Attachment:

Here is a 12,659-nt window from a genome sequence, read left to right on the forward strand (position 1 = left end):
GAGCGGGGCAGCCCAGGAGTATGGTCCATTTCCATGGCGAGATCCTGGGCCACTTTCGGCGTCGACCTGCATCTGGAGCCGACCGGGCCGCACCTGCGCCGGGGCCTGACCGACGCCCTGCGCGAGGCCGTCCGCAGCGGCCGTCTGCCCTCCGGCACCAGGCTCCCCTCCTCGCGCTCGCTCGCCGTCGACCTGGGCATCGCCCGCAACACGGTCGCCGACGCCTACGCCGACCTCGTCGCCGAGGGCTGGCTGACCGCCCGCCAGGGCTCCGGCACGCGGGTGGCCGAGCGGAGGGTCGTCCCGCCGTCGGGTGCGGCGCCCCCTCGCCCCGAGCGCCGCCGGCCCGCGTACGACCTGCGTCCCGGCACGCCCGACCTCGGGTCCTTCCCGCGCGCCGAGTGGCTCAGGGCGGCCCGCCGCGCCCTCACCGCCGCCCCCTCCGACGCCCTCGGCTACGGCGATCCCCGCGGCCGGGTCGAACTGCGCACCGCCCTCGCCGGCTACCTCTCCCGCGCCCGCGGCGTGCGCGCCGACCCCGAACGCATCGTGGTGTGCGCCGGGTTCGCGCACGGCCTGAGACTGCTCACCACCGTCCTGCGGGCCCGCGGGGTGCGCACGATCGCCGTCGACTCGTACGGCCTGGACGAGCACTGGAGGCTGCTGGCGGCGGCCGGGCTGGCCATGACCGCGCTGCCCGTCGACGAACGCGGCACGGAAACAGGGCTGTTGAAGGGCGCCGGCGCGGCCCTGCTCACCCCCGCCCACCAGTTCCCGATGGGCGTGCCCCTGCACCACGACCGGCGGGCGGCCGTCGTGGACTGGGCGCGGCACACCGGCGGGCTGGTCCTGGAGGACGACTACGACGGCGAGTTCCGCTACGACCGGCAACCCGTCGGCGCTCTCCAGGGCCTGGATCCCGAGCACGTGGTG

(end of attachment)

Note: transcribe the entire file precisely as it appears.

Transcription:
Here is a 12,659-nt window from a genome sequence, read left to right on the forward strand (position 1 = left end):
GAGCGGGGCAGCCCAGGAGTATGGTCCATTTCCATGGCGAGATCCTGGGCCACTTTCGGCGTCGACCTGCATCTGGAGCCGACCGGGCCGCACCTGCGCCGGGGCCTGACCGACGCCCTGCGCGAGGCCGTCCGCAGCGGCCGTCTGCCCTCCGGCACCAGGCTCCCCTCCTCGCGCTCGCTCGCCGTCGACCTGGGCATCGCCCGCAACACGGTCGCCGACGCCTACGCCGACCTCGTCGCCGAGGGCTGGCTGACCGCCCGCCAGGGCTCCGGCACGCGGGTGGCCGAGCGGAGGGTCGTCCCGCCGTCGGGTGCGGCGCCCCCTCGCCCCGAGCGCCGCCGGCCCGCGTACGACCTGCGTCCCGGCACGCCCGACCTCGGGTCCTTCCCGCGCGCCGAGTGGCTCAGGGCGGCCCGCCGCGCCCTCACCGCCGCCCCCTCCGACGCCCTCGGCTACGGCGATCCCCGCGGCCGGGTCGAACTGCGCACCGCCCTCGCCGGCTACCTCTCCCGCGCCCGCGGCGTGCGCGCCGACCCCGAACGCATCGTGGTGTGCGCCGGGTTCGCGCACGGCCTGAGACTGCTCACCACCGTCCTGCGGGCCCGCGGGGTGCGCACGATCGCCGTCGACTCGTACGGCCTGGACGAGCACTGGAGGCTGCTGGCGGCGGCCGGGCTGGCCATGACCGCGCTGCCCGTCGACGAACGCGGCACGGAAACAGGGCTGTTGAAGGGCGCCGGCGCGGCCCTGCTCACCCCCGCCCACCAGTTCCCGATGGGCGTGCCCCTGCACCACGACCGGCGGGCGGCCGTCGTGGACTGGGCGCGGCACACCGGCGGGCTGGTCCTGGAGGACGACTACGACGGCGAGTTCCGCTACGACCGGCAACCCGTCGGCGCTCTCCAGGGCCTGGATCCCGAGCACGTGGTG